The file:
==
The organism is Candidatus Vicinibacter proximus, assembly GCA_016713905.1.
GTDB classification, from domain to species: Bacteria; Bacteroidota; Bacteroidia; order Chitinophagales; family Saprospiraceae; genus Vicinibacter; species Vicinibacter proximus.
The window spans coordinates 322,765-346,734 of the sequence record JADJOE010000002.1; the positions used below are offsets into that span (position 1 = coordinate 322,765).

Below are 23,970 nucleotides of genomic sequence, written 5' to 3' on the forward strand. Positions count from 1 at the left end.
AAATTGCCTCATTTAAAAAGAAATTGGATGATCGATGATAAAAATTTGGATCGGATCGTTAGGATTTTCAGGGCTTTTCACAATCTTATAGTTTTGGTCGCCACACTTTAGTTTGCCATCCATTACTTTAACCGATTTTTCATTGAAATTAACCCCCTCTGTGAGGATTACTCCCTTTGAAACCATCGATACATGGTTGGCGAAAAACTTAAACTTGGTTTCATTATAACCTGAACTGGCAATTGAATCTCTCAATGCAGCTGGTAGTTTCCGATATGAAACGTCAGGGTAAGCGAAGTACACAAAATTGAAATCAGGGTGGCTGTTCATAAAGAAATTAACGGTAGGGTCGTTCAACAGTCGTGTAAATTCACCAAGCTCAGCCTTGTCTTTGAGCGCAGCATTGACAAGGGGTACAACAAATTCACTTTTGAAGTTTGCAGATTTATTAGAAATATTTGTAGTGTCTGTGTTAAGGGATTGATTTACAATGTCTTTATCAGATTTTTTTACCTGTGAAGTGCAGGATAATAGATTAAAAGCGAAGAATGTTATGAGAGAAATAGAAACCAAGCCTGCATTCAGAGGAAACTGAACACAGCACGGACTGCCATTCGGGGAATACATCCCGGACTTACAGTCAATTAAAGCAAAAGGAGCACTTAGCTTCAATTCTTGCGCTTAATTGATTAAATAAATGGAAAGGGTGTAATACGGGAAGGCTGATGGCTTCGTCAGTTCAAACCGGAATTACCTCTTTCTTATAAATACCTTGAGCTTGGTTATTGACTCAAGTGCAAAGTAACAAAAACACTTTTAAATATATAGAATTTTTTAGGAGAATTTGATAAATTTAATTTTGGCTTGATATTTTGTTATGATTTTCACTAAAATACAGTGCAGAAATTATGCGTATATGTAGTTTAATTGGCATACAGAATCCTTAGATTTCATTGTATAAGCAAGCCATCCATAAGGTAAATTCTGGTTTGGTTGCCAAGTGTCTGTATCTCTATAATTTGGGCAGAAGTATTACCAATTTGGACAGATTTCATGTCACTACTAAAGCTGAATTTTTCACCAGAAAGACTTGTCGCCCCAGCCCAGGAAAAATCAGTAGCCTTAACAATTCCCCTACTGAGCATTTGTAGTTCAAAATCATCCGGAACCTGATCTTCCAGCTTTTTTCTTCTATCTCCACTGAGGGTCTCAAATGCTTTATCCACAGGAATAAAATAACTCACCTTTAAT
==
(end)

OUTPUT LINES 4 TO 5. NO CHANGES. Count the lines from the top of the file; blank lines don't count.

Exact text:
Below are 23,970 nucleotides of genomic sequence, written 5' to 3' on the forward strand. Positions count from 1 at the left end.
AAATTGCCTCATTTAAAAAGAAATTGGATGATCGATGATAAAAATTTGGATCGGATCGTTAGGATTTTCAGGGCTTTTCACAATCTTATAGTTTTGGTCGCCACACTTTAGTTTGCCATCCATTACTTTAACCGATTTTTCATTGAAATTAACCCCCTCTGTGAGGATTACTCCCTTTGAAACCATCGATACATGGTTGGCGAAAAACTTAAACTTGGTTTCATTATAACCTGAACTGGCAATTGAATCTCTCAATGCAGCTGGTAGTTTCCGATATGAAACGTCAGGGTAAGCGAAGTACACAAAATTGAAATCAGGGTGGCTGTTCATAAAGAAATTAACGGTAGGGTCGTTCAACAGTCGTGTAAATTCACCAAGCTCAGCCTTGTCTTTGAGCGCAGCATTGACAAGGGGTACAACAAATTCACTTTTGAAGTTTGCAGATTTATTAGAAATATTTGTAGTGTCTGTGTTAAGGGATTGATTTACAATGTCTTTATCAGATTTTTTTACCTGTGAAGTGCAGGATAATAGATTAAAAGCGAAGAATGTTATGAGAGAAATAGAAACCAAGCCTGCATTCAGAGGAAACTGAACACAGCACGGACTGCCATTCGGGGAATACATCCCGGACTTACAGTCAATTAAAGCAAAAGGAGCACTTAGCTTCAATTCTTGCGCTTAATTGATTAAATAAATGGAAAGGGTGTAATACGGGAAGGCTGATGGCTTCGTCAGTTCAAACCGGAATTACCTCTTTCTTATAAATACCTTGAGCTTGGTTATTGACTCAAGTGCAAAGTAACAAAAACACTTTTAAATATATAGAATTTTTTAGGAGAATTTGATAAATTTAATTTTGGCTTGATATTTTGTTATGATTTTCACTAAAATACAGTGCAGAAATTATGCGTATATGTAGTTTAATTGGCATACAGAATCCTTAGATTTCATTGTATAAGCAAGCCATCCATAAGGTAAATTCTGGTTTGGTTGCCAAGTGTCTGTATCTCTATAATTTGGGCAGAAGTATTACCAATTTGGACAGATTTCATGTCACTACTAAAGCTGAATTTTTCACCAGAAAGACTTGTCGCCCCAGCCCAGGAAAAATCAGTAGCCTTAACAATTCCCCTACTGAGCATTTGTAGTTCAAAATCATCCGGAACCTGATCTTCCAGCTTTTTTCTTCTATCTCCACTGAGGGTCTCAAATGCTTTATCCACAGGAATAAAATAACTCACCTTTAAT